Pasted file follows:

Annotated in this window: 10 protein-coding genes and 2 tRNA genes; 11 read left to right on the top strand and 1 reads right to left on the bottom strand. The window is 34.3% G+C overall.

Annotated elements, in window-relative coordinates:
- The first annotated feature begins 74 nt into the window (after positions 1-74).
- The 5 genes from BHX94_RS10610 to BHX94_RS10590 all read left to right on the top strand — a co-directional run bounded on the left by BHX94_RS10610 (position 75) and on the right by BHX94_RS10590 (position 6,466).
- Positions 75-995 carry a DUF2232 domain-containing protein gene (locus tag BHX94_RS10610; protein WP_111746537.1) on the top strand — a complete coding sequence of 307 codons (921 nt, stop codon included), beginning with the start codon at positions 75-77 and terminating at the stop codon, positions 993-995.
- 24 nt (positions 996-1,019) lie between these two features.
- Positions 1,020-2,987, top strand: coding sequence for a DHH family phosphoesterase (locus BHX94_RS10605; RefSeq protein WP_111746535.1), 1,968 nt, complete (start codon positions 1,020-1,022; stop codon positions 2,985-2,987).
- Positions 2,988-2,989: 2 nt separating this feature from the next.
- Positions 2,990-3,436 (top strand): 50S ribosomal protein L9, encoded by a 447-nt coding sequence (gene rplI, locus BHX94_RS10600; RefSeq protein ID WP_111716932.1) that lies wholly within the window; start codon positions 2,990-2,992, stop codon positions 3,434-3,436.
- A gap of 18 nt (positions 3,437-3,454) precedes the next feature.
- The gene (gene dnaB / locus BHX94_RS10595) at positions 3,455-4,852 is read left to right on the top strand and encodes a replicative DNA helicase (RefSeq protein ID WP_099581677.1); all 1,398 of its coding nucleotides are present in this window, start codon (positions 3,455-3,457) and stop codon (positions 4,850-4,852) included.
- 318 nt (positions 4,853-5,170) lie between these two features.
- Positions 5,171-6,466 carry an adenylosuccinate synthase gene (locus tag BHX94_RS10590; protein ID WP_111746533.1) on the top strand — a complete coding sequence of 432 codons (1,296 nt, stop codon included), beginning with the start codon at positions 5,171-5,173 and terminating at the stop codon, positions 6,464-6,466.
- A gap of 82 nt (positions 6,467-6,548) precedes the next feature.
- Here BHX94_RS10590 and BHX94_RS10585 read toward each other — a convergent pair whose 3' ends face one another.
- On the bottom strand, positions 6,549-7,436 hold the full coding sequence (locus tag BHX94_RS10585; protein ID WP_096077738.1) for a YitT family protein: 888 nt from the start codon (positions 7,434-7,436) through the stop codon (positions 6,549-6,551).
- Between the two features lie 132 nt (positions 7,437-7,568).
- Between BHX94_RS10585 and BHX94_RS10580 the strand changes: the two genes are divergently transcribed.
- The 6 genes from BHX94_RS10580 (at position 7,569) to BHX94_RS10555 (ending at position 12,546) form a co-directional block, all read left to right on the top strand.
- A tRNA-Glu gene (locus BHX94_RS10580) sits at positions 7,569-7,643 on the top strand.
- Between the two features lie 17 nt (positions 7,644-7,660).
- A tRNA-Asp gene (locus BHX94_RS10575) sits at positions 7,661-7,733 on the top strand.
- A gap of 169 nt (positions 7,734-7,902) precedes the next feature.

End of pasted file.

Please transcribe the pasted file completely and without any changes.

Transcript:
Annotated in this window: 10 protein-coding genes and 2 tRNA genes; 11 read left to right on the top strand and 1 reads right to left on the bottom strand. The window is 34.3% G+C overall.

Annotated elements, in window-relative coordinates:
- The first annotated feature begins 74 nt into the window (after positions 1-74).
- The 5 genes from BHX94_RS10610 to BHX94_RS10590 all read left to right on the top strand — a co-directional run bounded on the left by BHX94_RS10610 (position 75) and on the right by BHX94_RS10590 (position 6,466).
- Positions 75-995 carry a DUF2232 domain-containing protein gene (locus tag BHX94_RS10610; protein WP_111746537.1) on the top strand — a complete coding sequence of 307 codons (921 nt, stop codon included), beginning with the start codon at positions 75-77 and terminating at the stop codon, positions 993-995.
- 24 nt (positions 996-1,019) lie between these two features.
- Positions 1,020-2,987, top strand: coding sequence for a DHH family phosphoesterase (locus BHX94_RS10605; RefSeq protein WP_111746535.1), 1,968 nt, complete (start codon positions 1,020-1,022; stop codon positions 2,985-2,987).
- Positions 2,988-2,989: 2 nt separating this feature from the next.
- Positions 2,990-3,436 (top strand): 50S ribosomal protein L9, encoded by a 447-nt coding sequence (gene rplI, locus BHX94_RS10600; RefSeq protein ID WP_111716932.1) that lies wholly within the window; start codon positions 2,990-2,992, stop codon positions 3,434-3,436.
- A gap of 18 nt (positions 3,437-3,454) precedes the next feature.
- The gene (gene dnaB / locus BHX94_RS10595) at positions 3,455-4,852 is read left to right on the top strand and encodes a replicative DNA helicase (RefSeq protein ID WP_099581677.1); all 1,398 of its coding nucleotides are present in this window, start codon (positions 3,455-3,457) and stop codon (positions 4,850-4,852) included.
- 318 nt (positions 4,853-5,170) lie between these two features.
- Positions 5,171-6,466 carry an adenylosuccinate synthase gene (locus tag BHX94_RS10590; protein ID WP_111746533.1) on the top strand — a complete coding sequence of 432 codons (1,296 nt, stop codon included), beginning with the start codon at positions 5,171-5,173 and terminating at the stop codon, positions 6,464-6,466.
- A gap of 82 nt (positions 6,467-6,548) precedes the next feature.
- Here BHX94_RS10590 and BHX94_RS10585 read toward each other — a convergent pair whose 3' ends face one another.
- On the bottom strand, positions 6,549-7,436 hold the full coding sequence (locus tag BHX94_RS10585; protein ID WP_096077738.1) for a YitT family protein: 888 nt from the start codon (positions 7,434-7,436) through the stop codon (positions 6,549-6,551).
- Between the two features lie 132 nt (positions 7,437-7,568).
- Between BHX94_RS10585 and BHX94_RS10580 the strand changes: the two genes are divergently transcribed.
- The 6 genes from BHX94_RS10580 (at position 7,569) to BHX94_RS10555 (ending at position 12,546) form a co-directional block, all read left to right on the top strand.
- A tRNA-Glu gene (locus BHX94_RS10580) sits at positions 7,569-7,643 on the top strand.
- Between the two features lie 17 nt (positions 7,644-7,660).
- A tRNA-Asp gene (locus BHX94_RS10575) sits at positions 7,661-7,733 on the top strand.
- A gap of 169 nt (positions 7,734-7,902) precedes the next feature.